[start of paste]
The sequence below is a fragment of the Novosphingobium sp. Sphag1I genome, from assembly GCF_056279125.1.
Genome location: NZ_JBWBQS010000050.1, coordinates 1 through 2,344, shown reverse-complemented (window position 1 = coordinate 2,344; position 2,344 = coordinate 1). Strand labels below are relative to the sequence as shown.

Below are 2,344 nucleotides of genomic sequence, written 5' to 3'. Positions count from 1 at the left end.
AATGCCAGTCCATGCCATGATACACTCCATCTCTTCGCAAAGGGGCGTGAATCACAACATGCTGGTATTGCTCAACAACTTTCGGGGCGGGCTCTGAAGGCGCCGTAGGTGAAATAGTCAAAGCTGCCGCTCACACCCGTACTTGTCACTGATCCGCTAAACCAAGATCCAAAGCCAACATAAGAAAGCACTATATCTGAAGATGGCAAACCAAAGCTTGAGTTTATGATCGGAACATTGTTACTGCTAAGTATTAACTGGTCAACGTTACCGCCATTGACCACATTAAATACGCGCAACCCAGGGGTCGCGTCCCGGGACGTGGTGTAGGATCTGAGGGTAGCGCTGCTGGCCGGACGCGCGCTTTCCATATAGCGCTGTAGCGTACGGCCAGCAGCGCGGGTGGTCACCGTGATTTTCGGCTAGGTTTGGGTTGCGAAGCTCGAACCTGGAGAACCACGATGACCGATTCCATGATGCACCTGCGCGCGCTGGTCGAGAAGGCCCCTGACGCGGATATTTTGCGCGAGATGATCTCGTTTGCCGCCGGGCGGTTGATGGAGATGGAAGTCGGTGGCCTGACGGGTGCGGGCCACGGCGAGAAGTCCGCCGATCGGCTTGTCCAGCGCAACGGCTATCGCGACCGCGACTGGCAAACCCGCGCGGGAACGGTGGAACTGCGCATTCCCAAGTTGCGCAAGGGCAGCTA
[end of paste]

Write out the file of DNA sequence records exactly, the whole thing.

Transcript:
The sequence below is a fragment of the Novosphingobium sp. Sphag1I genome, from assembly GCF_056279125.1.
Genome location: NZ_JBWBQS010000050.1, coordinates 1 through 2,344, shown reverse-complemented (window position 1 = coordinate 2,344; position 2,344 = coordinate 1). Strand labels below are relative to the sequence as shown.

Below are 2,344 nucleotides of genomic sequence, written 5' to 3'. Positions count from 1 at the left end.
AATGCCAGTCCATGCCATGATACACTCCATCTCTTCGCAAAGGGGCGTGAATCACAACATGCTGGTATTGCTCAACAACTTTCGGGGCGGGCTCTGAAGGCGCCGTAGGTGAAATAGTCAAAGCTGCCGCTCACACCCGTACTTGTCACTGATCCGCTAAACCAAGATCCAAAGCCAACATAAGAAAGCACTATATCTGAAGATGGCAAACCAAAGCTTGAGTTTATGATCGGAACATTGTTACTGCTAAGTATTAACTGGTCAACGTTACCGCCATTGACCACATTAAATACGCGCAACCCAGGGGTCGCGTCCCGGGACGTGGTGTAGGATCTGAGGGTAGCGCTGCTGGCCGGACGCGCGCTTTCCATATAGCGCTGTAGCGTACGGCCAGCAGCGCGGGTGGTCACCGTGATTTTCGGCTAGGTTTGGGTTGCGAAGCTCGAACCTGGAGAACCACGATGACCGATTCCATGATGCACCTGCGCGCGCTGGTCGAGAAGGCCCCTGACGCGGATATTTTGCGCGAGATGATCTCGTTTGCCGCCGGGCGGTTGATGGAGATGGAAGTCGGTGGCCTGACGGGTGCGGGCCACGGCGAGAAGTCCGCCGATCGGCTTGTCCAGCGCAACGGCTATCGCGACCGCGACTGGCAAACCCGCGCGGGAACGGTGGAACTGCGCATTCCCAAGTTGCGCAAGGGCAGCTA